• Insights

Spain – Employment Law Review 2017

Written by
Sagardoy Abogados largest boutique firm focusing on HR law.
This article summarises some of the main changes in Spanish employment law during 2017.

Minimum interprofessional wage (SMI)

The Government increased the 2017 SMI by 8% compared to 2016, setting it at EUR 23.59 per day or 707.70 per month (Royal Decree 742/2016, of 30 December, 2016). As of 1 January 2018, the Government has increased the SMI by 4% compared to 2017, setting it at EUR 24.53 per day or EUR 735.90 per month (Royal Decree 1077/2017 of 29 December, 2017).

Extension of paternity leave

An entitlement to four weeks paternity leave was established in the Second Final Provision of Act 9/2009, which modified section 48 bis (currently 48.7) of the Workers’ Statute (Act 9/2009, of 6 October 2009). This provision has been suspended since 2011, but became effective on 1 January 2017.

Social security contribution basis

The 2017 maximum social security contribution basis for all Social Security schemes was increased by 3% compared with that in force in 2016 (Royal Decree-Law 3/2016, of 2 December 2016).

Public sector pensions raised

The value of public sector pensions increased by 0.25% for 2017 (Act 3/2017 of 27 June, 2017). Certain pensions increased again by 0.25% for 2018 (Royal Decree 1079/2017, of 29 December, 2017).

Regulation of the professional vocational training system

New rules regarding the vocational professional training system established by Act 30/2015, of 9 September 2015, have been approved (Royal Decree 694/2017, of 3 July, 2017). Please note that this system regulates professional training initiatives and programmes, sets out the requirements and limits of training activities and their target recipients and establishes a system of skills accreditation by employers. Likewise, the system will be backed by a new integrated information system that will give access to complete, up-to-date, verifiable data on training throughout Spain, with the creation of a ‘training account’ for employees.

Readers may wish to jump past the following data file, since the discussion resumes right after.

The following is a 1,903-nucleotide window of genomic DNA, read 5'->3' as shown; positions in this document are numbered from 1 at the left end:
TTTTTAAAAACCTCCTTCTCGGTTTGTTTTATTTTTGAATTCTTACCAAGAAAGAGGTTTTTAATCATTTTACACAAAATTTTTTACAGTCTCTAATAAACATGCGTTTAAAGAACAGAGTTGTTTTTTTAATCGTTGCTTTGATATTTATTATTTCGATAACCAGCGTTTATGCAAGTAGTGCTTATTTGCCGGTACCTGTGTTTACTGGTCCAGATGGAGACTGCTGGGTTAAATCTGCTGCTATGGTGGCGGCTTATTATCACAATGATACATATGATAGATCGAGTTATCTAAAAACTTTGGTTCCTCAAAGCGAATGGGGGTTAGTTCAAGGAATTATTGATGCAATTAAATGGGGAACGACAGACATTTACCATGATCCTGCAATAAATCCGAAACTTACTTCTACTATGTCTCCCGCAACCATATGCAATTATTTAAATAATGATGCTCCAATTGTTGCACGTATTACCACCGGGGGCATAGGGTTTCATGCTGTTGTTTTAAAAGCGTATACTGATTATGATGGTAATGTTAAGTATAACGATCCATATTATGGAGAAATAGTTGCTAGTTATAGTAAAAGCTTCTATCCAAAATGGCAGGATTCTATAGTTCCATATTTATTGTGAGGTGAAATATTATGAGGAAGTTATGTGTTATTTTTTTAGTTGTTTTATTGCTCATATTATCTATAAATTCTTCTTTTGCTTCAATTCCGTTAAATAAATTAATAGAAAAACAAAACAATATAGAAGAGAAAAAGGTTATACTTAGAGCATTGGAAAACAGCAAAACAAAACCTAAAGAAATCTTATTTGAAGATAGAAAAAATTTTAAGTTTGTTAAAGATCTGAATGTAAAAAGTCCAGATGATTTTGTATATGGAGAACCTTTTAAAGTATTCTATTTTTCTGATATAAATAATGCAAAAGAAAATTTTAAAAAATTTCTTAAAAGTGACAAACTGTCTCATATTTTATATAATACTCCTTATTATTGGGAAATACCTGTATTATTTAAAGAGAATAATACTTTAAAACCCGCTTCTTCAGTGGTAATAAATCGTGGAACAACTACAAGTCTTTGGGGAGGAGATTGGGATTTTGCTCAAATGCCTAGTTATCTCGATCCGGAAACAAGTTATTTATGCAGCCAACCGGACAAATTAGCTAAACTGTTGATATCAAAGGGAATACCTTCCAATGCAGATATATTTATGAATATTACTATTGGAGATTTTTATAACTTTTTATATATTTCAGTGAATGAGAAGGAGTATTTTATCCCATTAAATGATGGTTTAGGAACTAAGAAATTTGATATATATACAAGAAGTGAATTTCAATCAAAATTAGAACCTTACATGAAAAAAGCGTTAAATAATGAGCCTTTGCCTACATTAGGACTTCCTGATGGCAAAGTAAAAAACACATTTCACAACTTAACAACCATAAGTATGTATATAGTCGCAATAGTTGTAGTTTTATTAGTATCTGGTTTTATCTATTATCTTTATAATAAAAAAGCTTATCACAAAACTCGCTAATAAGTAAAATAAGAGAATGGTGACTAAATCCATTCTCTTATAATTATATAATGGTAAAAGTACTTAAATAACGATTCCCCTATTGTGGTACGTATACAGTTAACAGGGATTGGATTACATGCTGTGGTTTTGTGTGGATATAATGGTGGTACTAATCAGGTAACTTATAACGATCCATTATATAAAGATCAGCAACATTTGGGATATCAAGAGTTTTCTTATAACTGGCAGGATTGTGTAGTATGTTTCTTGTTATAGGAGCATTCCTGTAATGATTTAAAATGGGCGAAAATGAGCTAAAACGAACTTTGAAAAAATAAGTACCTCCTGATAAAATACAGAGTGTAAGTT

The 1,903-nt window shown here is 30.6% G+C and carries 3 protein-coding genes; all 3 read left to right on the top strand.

Self-employed workers

Urgent reforms were made to the Self-Employed Workers Act. These include:

  • the extension of the social security contribution flat rate to 50 euros;
  • the deduction of supplies and allowances;
  • the introduction of flexibility measures in relation to social security contributions to the Special Scheme for Self-Employed Workers (RETA), especially for freelancers and retired self-employed workers;
  • establishment of measures to promote the reconciliation of employment and family life (Act 6/2017 of 24 October, 2017).


Labour and Social Security Inspectorate

Royal Decree 138/2000, of 4 February, 2000 regulating the organisation and functioning of the Labour and Social Security Inspectorate and Royal Decree 928/1998, of 14 May, 1998, on procedures for the imposition of sanctions for labour infractions were modified (Royal Decree no. 1078/2017 of 29 December, 2017). The amendments concern, among other things, the powers and responsibilities of sub-inspectors, prior verification activities and the terms and conditions governing infringement and liquidation resolutions.

Guaranteed salary fund (FOGASA)

FOGASA provides a guaranteed salary for employees whose employers have been declared insolvent or bankrupt and who cannot continue to pay wages. As of 1 May 2017, workers applying for benefits under FOGASA must use a new application form, established in section 33 of the Workers’ Statute (Resolution of the FOGASA General Secretariat of 7 April, 2017).

Social security system

Pension entitlements for public servants, including civil servants, military personnel, members of parliament and ministers, Social Security system pensions and other public social benefits were increased by 0.25% for 2018 (Royal Decree no. 1079/2017 of 29 December, 2017).